The majority of patients who receive radiation therapy can be expected to have some level of skin reaction. Modern radiation therapy attempts to minimize the dose to the skin, but secondary damage to normal skin and underlying tissue is almost impossible to avoid when treating tumors of the skin and those that are more superficially located. Areas most at risk for radiation injury are those with cancers of the skin, brain, breast, soft tissue, head and neck, perineum, and anal canal. Early in the course of radiation treatment, erythema may be seen. The skin may then develop dry desquamation, in which the skin is dry, flaking, and peeling, possibly with pruritis. Changes in pigmentation may be present. As radiation therapy continues, moist desquamation may occur, in which the skin blisters, becomes denuded, weeps serous exudate, and becomes very painful, especially in areas of high innervation, such as the anus and perineum.7 These skin conditions are usually managed by the radiation therapy department and will rarely be referred to the wound clinic. However, if the wound clinic has certified ostomy nurses on staff, they will commonly see anal and perineal moist desquamation in their colostomy patients undergoing radiation for low-lying rectal or anal cancers. Acute radiation skin changes may be seen in patients living with concurrent wounds, such as those following surgery with postoperative wounds referred to the wound clinic. Table 1 above lists the National Cancer Institute’s Common Terminology Criteria for Adverse Events (CTCAE) for radiation dermatitis.8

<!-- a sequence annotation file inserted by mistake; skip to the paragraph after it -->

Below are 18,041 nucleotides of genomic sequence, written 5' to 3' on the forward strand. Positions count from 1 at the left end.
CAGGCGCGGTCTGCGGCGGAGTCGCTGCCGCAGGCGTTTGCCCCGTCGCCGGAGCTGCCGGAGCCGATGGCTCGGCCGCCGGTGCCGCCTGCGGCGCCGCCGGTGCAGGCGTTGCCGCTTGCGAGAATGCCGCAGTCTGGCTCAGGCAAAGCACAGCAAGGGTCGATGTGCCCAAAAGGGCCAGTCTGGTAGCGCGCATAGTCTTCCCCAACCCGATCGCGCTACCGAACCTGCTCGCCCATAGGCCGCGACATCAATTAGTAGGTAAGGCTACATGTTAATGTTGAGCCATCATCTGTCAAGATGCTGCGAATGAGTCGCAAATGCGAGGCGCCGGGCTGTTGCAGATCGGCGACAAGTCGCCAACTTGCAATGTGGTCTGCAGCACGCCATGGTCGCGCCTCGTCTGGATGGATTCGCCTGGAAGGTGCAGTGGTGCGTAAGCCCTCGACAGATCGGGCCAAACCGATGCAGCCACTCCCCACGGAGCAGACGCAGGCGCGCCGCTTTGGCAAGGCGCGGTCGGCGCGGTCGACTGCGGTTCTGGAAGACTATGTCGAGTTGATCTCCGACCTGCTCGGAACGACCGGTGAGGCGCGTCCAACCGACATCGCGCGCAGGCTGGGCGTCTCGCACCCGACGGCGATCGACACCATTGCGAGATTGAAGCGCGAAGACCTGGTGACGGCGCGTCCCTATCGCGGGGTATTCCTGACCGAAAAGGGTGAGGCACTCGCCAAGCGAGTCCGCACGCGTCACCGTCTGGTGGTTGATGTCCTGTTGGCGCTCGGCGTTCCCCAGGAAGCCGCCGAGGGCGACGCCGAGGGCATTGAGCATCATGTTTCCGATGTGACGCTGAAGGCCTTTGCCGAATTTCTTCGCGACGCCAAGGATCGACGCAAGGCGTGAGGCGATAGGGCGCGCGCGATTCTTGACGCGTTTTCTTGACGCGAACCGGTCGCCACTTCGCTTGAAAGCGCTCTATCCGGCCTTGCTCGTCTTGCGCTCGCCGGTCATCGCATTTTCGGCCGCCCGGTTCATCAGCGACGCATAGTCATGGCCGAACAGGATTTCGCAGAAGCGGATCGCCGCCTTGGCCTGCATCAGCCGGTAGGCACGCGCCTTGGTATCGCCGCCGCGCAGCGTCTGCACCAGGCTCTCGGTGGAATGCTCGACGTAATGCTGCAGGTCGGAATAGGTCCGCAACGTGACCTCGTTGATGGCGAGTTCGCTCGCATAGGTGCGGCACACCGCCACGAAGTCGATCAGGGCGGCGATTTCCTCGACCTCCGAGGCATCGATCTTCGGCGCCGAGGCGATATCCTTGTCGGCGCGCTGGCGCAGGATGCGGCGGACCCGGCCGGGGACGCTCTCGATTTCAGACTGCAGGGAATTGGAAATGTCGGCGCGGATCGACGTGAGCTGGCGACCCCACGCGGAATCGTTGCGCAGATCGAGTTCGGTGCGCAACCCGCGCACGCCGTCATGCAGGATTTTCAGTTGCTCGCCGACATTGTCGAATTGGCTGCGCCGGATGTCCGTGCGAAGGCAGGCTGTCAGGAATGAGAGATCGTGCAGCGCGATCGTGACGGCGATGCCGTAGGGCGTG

Full-thickness ulcers may occur either acutely or as a late effect months to years after treatment. Acute full-thickness radiation-induced ulcers are commonly seen in the radiation of cutaneous basal cell carcinoma and squamous cell carcinoma (SCC) anywhere on the body (Figures 1A-C and Figure 2, at right).  These ulcers may present with pale to necrotic bases with no granulation tissue, or may have poor quality, friable granulation. There may be local edema with moderate to high serous exudate and inflamed, weeping surrounding skin. When skin cancers are treated on the scalp, bone may be exposed if an ulcer occurs.